Citigroup Inc. reported that it had bought protection on $10 billion of super-senior tranches of high-grade CDOs (not necessarily all from bond insurers), Merrill Lynch & Co. Inc. reported $19.9 billion of hedges with bond insurers, and Canadian Imperial Bank of Commerce (CIBC) $9.9 billion. The value of those hedges has increased as the values of the underlying CDOs have fallen and now can be presumed to be 40%-60% of the notional amounts. In some cases, banks have taken reserves against the increased counterparty risk represented by their own assessment of the credit deterioration in bond insurers. Citigroup added $900 million to reserves, Merrill Lynch added $3.1 billion, and CIBC announced $2 billion, with the majority of that related to ACA’s severe downgrade to ‘CCC’ from ‘A’.
More reserving may be necessary to reflect the increase in counterparty risk, if the ratings on guarantors are lowered.
Separately, Bloomberg reports that Fitch has put MBIA on review for a downgrade as a result of updating its assumptions on subprime losses. The rating agency rather bluntly said that current capital levels may be insufficient to warrant an AAA rating:
MBIA Inc.’s AAA bond insurance ranking was placed back under review for a downgrade by Fitch Ratings less than a month after being affirmed with a stable outlook.
Fitch, which also put CIFG Financial Guaranty back under review, is updating its assumptions for higher losses on U.S. subprime-mortgage securities, the New York-based ratings company said today in a statement. If loss projections rise materially, the AAA ratings on bond insurers may no longer be appropriate regardless of how much capital they hold, the company said.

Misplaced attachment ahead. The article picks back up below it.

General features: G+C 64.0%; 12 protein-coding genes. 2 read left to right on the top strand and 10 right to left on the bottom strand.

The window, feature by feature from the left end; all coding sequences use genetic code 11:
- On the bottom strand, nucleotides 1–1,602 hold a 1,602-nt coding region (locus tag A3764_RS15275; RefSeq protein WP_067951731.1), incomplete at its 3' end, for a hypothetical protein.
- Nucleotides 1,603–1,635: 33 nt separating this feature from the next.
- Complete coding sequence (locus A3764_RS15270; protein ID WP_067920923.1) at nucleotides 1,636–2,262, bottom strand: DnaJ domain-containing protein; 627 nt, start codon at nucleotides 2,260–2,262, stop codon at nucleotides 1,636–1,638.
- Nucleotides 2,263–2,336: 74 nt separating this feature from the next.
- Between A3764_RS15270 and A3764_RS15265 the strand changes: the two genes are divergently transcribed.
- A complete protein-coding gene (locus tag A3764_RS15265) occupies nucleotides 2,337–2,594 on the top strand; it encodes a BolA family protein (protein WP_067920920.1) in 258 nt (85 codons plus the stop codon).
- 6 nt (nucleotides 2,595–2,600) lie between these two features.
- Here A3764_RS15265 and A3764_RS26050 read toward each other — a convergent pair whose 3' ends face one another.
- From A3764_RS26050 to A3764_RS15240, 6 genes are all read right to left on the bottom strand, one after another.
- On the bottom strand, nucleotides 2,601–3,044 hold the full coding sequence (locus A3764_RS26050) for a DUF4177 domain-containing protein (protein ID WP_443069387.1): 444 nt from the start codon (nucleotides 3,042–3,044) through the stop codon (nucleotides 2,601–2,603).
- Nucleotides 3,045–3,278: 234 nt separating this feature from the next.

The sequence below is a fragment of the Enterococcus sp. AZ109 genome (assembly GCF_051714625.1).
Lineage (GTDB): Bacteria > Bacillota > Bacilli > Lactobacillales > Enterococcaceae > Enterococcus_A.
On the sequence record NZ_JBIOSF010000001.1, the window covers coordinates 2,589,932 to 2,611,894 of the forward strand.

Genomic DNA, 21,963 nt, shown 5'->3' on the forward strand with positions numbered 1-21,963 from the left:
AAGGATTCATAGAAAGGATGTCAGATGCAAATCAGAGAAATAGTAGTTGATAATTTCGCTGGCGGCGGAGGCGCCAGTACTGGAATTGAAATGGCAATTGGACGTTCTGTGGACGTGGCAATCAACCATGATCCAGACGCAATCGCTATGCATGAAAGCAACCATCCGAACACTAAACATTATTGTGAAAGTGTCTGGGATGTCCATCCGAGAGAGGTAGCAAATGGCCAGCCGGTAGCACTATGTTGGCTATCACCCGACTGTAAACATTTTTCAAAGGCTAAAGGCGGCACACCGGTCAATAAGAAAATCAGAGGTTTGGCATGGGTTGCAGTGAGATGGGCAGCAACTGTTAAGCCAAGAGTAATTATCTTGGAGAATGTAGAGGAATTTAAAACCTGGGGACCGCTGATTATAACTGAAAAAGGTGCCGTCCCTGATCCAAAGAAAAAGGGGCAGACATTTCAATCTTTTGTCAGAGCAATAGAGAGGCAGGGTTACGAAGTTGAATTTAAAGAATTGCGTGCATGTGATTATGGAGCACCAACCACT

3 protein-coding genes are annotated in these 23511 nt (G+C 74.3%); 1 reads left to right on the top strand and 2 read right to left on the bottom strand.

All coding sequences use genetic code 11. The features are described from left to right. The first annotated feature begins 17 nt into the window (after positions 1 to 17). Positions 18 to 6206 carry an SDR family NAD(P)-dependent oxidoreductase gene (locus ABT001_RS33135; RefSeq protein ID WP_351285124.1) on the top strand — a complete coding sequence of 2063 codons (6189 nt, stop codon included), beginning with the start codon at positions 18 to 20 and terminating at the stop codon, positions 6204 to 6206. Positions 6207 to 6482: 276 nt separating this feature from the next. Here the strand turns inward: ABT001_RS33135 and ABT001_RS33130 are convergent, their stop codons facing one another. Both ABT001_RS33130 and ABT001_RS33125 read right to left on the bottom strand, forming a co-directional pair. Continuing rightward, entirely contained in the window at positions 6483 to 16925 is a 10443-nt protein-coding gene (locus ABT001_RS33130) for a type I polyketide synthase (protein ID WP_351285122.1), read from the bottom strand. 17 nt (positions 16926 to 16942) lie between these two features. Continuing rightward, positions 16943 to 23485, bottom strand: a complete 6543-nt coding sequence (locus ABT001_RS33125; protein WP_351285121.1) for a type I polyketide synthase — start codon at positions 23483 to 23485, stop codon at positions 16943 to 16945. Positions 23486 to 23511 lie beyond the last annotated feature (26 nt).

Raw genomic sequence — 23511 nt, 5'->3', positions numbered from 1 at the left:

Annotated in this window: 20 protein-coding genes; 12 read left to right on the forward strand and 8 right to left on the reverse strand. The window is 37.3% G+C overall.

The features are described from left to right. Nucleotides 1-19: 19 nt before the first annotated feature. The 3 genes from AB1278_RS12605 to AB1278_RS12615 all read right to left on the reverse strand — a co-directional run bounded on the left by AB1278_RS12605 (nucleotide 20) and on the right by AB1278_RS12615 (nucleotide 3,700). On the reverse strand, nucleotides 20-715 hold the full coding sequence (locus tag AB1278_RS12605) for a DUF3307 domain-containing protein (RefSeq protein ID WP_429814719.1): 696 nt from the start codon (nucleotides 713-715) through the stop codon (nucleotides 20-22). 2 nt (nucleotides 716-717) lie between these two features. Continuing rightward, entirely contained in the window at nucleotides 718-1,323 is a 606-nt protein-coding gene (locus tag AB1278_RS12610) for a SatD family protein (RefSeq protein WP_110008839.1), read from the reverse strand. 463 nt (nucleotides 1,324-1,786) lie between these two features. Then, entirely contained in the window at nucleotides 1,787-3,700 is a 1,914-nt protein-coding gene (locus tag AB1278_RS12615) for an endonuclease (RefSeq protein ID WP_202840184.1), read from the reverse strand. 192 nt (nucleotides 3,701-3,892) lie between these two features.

Fitch will likely raise the amount of capital it requires, a move that would put “further downward pressure on the ratings” of Ambac Assurance Corp., CIFG, Financial Guaranty Insurance Co., MBIA and Security Capital Assurance Ltd., according to the statement. Ratings on $2.4 trillion of debt the industry guarantees would be thrown into doubt if the downgrades expand.
“Right now the AAA ratings for MBIA, Ambac and FGIC simply aren’t justified,” said Janet Tavakoli, president of Chicago- based Tavakoli Structured Finance, said in an interview with Bloomberg Television. “They simply don’t have the capital.”
Fitch has already cut the AAA insurer ratings of New York- based Ambac Financial Group Inc., FGIC Corp., and Security Capital, and they remain under review for further downgrades.
“A sharp increase in expected losses would be especially problematic for the ratings of financial guarantors — even more problematic than the previously discussed increases in AAA capital guidelines, which has been the primary focus of recent analysis of the industry,” Fitch said.
Bloomberg also tells us that Bermuda-based insurer XL Capital took a $1.1 billion loss due to its writedown on its 46% stake in bond insurer Security Capital, which lost its AAA rating from Fitch:
XL Capital Ltd., the Bermuda-based business insurer, said it lost $1.06 billion in the fourth quarter as it wrote down the value of investments including a stake in bond insurer Security Capital Assurance Ltd.
XL lost $6.01 a share, compared with net profit of $481.1 million, or $2.62 a year earlier, the company said today in a statement. Excluding investment losses, XL earned 66 cents a share, lagging the $1.45 average estimate of 14 analysts surveyed by Bloomberg. The results wiped out the two prior quarters of earnings and exceeded the $1.04 billion loss XL posted in the third quarter of 2005, after Hurricane Katrina.
Chairman Michael Esposito resigned from XL’s board in December to focus on his duties as chairman of Security Capital, which is 46 percent owned by XL. Security Capital declined more than 80 percent in the past year and lost its AAA bond insurer grade at Fitch Ratings after saying Jan. 23 it wouldn’t raise new capital because of market conditions. The same day XL said it could lose as much as $1.2 billion in the fourth quarter.